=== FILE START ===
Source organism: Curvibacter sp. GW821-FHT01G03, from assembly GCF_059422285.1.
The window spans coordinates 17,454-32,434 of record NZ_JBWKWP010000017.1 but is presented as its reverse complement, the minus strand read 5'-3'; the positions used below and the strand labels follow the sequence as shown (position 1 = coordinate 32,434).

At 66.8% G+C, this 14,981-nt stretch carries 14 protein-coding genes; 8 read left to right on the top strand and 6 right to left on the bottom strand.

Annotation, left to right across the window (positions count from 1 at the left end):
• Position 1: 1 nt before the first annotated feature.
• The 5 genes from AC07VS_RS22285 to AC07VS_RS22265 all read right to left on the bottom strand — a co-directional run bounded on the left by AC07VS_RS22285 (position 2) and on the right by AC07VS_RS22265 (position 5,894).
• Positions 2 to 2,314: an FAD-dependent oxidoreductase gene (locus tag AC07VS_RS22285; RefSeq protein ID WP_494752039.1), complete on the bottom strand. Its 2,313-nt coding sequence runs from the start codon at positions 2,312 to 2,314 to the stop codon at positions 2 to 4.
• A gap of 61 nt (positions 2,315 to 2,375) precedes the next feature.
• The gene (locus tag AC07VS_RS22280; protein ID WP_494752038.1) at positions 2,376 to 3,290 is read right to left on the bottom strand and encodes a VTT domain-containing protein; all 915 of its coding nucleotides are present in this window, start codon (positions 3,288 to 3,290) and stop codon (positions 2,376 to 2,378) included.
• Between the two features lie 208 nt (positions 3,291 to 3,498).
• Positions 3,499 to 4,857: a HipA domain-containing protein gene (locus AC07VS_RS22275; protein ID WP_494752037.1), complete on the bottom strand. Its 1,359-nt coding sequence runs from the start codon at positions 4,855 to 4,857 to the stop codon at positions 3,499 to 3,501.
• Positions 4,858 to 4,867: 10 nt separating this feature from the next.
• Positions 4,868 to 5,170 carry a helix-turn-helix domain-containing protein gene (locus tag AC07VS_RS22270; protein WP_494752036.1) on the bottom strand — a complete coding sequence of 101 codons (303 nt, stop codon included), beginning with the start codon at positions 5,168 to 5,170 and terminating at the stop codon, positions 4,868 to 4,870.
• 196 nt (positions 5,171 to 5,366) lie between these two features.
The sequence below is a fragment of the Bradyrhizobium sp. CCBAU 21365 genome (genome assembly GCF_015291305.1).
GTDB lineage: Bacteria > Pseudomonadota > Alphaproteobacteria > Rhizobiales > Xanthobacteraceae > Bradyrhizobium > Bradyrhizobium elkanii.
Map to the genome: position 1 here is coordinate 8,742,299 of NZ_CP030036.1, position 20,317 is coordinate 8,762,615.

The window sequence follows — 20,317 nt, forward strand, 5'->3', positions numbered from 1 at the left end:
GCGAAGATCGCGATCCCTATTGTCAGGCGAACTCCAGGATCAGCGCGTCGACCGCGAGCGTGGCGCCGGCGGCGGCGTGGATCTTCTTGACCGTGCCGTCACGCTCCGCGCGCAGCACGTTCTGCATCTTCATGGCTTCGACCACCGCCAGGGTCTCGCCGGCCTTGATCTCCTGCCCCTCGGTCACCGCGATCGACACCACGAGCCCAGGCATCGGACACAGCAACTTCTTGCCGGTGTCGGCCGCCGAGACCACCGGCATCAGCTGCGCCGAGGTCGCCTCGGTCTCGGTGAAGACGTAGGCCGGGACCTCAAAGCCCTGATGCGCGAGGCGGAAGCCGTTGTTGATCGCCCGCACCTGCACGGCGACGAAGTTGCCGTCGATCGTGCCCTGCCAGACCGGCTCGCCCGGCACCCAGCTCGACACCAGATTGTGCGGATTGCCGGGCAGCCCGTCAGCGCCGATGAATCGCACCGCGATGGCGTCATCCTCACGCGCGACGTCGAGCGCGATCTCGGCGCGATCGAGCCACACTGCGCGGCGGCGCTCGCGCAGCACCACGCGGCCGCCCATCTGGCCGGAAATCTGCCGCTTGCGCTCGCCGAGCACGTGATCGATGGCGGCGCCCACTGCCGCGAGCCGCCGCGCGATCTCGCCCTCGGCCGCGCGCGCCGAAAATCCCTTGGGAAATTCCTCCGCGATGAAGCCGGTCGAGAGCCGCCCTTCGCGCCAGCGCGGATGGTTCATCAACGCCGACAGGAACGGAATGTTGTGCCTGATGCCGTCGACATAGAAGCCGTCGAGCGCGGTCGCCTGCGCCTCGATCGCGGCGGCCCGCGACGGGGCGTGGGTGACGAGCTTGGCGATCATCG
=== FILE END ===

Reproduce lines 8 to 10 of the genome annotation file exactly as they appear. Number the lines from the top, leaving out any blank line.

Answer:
• A gap of 61 nt (positions 2,315 to 2,375) precedes the next feature.
• The gene (locus tag AC07VS_RS22280; protein ID WP_494752038.1) at positions 2,376 to 3,290 is read right to left on the bottom strand and encodes a VTT domain-containing protein; all 915 of its coding nucleotides are present in this window, start codon (positions 3,288 to 3,290) and stop codon (positions 2,376 to 2,378) included.
• Between the two features lie 208 nt (positions 3,291 to 3,498).